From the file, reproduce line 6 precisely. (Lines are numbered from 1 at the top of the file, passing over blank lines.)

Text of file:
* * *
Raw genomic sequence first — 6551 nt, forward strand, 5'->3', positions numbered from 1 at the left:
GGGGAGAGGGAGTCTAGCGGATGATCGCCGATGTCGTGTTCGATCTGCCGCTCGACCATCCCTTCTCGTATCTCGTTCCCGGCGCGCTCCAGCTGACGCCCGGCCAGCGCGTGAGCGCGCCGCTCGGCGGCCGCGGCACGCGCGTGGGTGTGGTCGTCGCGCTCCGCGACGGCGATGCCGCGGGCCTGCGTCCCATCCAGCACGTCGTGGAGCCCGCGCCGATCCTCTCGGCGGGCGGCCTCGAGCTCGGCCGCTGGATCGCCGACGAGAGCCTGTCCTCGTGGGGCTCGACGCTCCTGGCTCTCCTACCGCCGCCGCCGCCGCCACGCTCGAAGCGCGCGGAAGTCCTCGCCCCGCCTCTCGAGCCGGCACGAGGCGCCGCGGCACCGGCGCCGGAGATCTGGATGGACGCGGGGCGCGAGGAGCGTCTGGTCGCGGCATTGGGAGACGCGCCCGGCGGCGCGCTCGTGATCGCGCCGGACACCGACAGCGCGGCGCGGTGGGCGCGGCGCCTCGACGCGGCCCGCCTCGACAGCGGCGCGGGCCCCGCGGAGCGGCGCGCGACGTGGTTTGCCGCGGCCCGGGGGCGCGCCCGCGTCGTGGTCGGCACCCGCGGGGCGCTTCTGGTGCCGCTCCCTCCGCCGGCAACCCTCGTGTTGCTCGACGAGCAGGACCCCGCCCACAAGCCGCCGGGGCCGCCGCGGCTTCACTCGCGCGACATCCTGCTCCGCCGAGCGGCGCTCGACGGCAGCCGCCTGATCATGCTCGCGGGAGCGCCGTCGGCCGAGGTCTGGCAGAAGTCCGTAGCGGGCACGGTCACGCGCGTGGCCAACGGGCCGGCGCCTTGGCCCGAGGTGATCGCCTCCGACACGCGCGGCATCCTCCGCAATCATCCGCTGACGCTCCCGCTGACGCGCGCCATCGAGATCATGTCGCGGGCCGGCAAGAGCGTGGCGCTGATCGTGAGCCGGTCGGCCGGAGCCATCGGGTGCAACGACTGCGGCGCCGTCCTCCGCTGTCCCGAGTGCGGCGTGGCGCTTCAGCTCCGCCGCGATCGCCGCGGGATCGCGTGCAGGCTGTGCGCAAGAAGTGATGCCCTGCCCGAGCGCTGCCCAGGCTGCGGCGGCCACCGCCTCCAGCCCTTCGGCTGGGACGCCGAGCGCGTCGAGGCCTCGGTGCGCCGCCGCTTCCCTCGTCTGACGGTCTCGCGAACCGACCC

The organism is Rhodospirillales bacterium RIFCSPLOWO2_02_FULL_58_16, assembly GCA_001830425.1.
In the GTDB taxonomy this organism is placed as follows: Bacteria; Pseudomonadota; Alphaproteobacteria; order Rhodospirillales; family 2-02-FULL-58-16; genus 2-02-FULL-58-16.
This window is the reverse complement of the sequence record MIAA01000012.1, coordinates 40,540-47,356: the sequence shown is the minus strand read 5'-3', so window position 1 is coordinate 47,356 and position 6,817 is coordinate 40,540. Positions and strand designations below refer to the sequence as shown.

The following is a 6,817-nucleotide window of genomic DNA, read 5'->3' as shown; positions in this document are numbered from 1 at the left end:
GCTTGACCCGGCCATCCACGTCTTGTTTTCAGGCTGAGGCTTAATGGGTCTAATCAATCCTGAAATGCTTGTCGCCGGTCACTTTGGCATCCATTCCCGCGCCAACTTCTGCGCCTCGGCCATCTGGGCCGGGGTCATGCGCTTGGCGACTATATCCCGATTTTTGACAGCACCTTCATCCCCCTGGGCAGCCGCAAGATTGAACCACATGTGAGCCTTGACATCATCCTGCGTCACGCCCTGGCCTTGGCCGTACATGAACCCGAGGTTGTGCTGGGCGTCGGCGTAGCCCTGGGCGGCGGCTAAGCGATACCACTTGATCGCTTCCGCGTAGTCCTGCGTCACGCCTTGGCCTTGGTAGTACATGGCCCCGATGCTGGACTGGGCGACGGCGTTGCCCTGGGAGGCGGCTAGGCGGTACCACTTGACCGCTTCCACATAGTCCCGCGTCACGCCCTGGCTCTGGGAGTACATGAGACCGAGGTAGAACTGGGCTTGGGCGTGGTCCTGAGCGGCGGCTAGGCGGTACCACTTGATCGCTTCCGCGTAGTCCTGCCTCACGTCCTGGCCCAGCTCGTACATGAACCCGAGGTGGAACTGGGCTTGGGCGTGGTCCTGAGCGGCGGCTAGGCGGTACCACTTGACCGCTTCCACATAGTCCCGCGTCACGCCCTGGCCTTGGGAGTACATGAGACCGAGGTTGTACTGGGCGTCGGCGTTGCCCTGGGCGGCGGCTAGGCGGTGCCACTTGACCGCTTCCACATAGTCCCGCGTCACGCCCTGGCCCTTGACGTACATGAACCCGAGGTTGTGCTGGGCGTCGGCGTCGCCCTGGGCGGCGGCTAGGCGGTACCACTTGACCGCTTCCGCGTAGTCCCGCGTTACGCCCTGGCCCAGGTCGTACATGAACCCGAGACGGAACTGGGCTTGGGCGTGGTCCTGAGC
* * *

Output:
The following is a 6,817-nucleotide window of genomic DNA, read 5'->3' as shown; positions in this document are numbered from 1 at the left end: